Gospel Reflection for Holy Thursday Thursday, April 1st – Holy Week 2021
Jesus shows us how to serve and love each other
This evening we celebrate Holy Thursday. We recall the final meal that Jesus had with his friends before his crucifixion. This is implied rather than explicitly mentioned; there is no actual breaking of bread and pouring of wine in John’s gospel. What we do have is Jesus washing his friend’s feet. We all have our idea of what power is and what it can do. It could be political, financial or military power. It might be the power we believe we have to control others. Jesus offers us a radically different sort of power these three days. Divine power is the power to love, serve and forgive without limit. This night at the meal, Jesus will wash dirty feet. Before Jesus will be lifted up on the cross, he bends low and takes the place of the slave; he comes to serve, not to be served. This is real power.
Normally on Holy Thursday in church we re-enact Jesus washing his friend’s feet. This is not just a nice romantic thing to do as some sort of drama, but ideally should encourage and challenge us to serve love and serve each as Jesus as shown us. As he says to us in the gospel; I have given you an example so that you may copy what I have done to you.’
When we celebrate the Eucharist together, we hear the words; ‘Do this is memory of me.’ do what exactly? Yes, gather to pray and share Body and Blood of Jesus. But Jesus asks so much more from us. When we celebrate the Eucharist, we are also given the mission and the responsibility of sharing in the mission of Jesus as we serve and love each other. How do we do this? Think of the amazing things we have seen and experienced over the last year. Doctors and nurses who are working tirelessly and selflessly caring for those with Covid 19, often putting themselves at risk. Think of the many people and groups who set up food and clothes banks to help those most in need. We think of scientists who are working so fast to create vaccines. We think of teachers working with vulnerable children when schools were closed. We think of staff in nursing homes caring for elderly and the many parents who became teachers as they ‘homeschooled’ their children. Dining tables became desks and kitchens became classrooms. These and so many others acts of selfless generosity are all very real examples of loving and serving others. This is what scriptures means when it tells us; our love for each other must be not just words or mere talk, but something alive and active. (1 Jn.3.18.)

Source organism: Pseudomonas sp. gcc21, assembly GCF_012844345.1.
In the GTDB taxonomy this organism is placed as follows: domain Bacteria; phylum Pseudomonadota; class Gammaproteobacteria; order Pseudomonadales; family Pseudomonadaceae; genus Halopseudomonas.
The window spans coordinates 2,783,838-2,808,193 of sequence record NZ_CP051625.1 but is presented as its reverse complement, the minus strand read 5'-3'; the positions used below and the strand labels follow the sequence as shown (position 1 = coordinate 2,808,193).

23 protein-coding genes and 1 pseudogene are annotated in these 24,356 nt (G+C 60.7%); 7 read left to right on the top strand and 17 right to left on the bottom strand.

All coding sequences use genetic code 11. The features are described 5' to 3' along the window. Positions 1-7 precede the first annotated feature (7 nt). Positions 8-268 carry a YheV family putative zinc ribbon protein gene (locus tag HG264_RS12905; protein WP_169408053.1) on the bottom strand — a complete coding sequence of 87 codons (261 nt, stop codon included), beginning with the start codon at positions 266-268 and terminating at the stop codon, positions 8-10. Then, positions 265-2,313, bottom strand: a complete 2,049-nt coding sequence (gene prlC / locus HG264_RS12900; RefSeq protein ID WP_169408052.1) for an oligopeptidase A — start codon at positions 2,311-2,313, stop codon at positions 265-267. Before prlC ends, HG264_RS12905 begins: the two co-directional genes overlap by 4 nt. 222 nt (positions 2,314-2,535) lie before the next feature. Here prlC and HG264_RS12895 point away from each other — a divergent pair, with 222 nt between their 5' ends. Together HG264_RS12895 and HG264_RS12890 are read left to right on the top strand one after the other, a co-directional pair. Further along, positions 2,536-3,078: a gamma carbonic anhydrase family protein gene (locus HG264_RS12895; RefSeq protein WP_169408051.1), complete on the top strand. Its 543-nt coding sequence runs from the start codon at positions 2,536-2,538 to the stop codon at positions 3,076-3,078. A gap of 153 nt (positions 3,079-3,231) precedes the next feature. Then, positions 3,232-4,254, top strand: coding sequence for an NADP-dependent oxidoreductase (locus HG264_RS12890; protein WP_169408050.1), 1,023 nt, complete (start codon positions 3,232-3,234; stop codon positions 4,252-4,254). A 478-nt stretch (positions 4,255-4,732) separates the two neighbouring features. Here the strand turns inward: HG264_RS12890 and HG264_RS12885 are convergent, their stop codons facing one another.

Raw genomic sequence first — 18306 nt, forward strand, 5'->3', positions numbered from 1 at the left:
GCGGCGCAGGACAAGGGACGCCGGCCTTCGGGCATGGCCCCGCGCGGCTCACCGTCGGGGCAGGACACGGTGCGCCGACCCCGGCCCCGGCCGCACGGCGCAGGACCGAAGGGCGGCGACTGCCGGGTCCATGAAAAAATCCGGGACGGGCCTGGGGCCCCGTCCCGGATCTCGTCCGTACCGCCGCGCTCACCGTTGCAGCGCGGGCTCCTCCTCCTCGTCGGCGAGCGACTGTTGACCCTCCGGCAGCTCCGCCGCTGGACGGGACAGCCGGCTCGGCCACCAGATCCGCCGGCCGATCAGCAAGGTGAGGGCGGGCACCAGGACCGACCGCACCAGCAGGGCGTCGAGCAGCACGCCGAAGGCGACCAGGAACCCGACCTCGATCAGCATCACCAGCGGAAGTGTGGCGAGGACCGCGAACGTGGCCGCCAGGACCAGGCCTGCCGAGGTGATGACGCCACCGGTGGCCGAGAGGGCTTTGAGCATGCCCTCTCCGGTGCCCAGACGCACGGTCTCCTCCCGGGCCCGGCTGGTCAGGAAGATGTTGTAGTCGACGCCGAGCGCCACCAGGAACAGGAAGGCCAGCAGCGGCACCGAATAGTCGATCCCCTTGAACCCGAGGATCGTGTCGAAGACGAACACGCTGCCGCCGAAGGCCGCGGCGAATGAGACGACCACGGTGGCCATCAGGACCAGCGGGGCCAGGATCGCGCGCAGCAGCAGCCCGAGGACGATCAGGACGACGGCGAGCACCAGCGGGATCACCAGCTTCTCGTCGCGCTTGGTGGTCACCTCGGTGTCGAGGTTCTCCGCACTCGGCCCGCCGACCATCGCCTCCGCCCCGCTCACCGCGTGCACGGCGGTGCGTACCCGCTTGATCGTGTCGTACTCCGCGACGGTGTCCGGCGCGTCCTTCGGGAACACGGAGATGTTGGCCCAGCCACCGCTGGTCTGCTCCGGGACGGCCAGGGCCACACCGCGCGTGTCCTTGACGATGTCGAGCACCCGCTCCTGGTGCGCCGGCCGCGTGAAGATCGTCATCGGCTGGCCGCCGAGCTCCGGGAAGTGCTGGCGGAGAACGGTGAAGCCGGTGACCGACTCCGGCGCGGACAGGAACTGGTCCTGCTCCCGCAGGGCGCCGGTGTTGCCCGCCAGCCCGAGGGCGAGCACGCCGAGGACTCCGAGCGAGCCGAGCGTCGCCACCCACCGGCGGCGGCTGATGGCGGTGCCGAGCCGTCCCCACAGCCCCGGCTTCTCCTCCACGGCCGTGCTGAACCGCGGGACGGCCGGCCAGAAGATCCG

The challenge of celebrating the Eucharist and Holy Thursday is to live out the example of Jesus in our daily lives. As mass ends we hear these words; let us go now to love and serve the Lord.’ Again, how do we do this? By loving and serving each other. Having shared in the Body and Blood of Jesus, we are not just leaving the church; we are being sent by Jesus himself. He asks to love each other as he loves us. Love is not simply an emotion or feeling; it is a decision. Our love for each other calls to be seen and experienced practically and expressed through the quality and actions of our daily lives. As we share in the Body and Blood of Jesus, we do so in memory of him. When we love and serve each others, we do the same; we do it in memory of Jesus. We are following his example in our daily lives.
Today, pray in thankfulness for those who love and serve you; those who ‘wash your feet.’ Who can I love and serve in some small way over the next few days?
– Br Michael Moore OMI
|Gospel||John 13:1-15 ©|
Now he showed how perfect his love was
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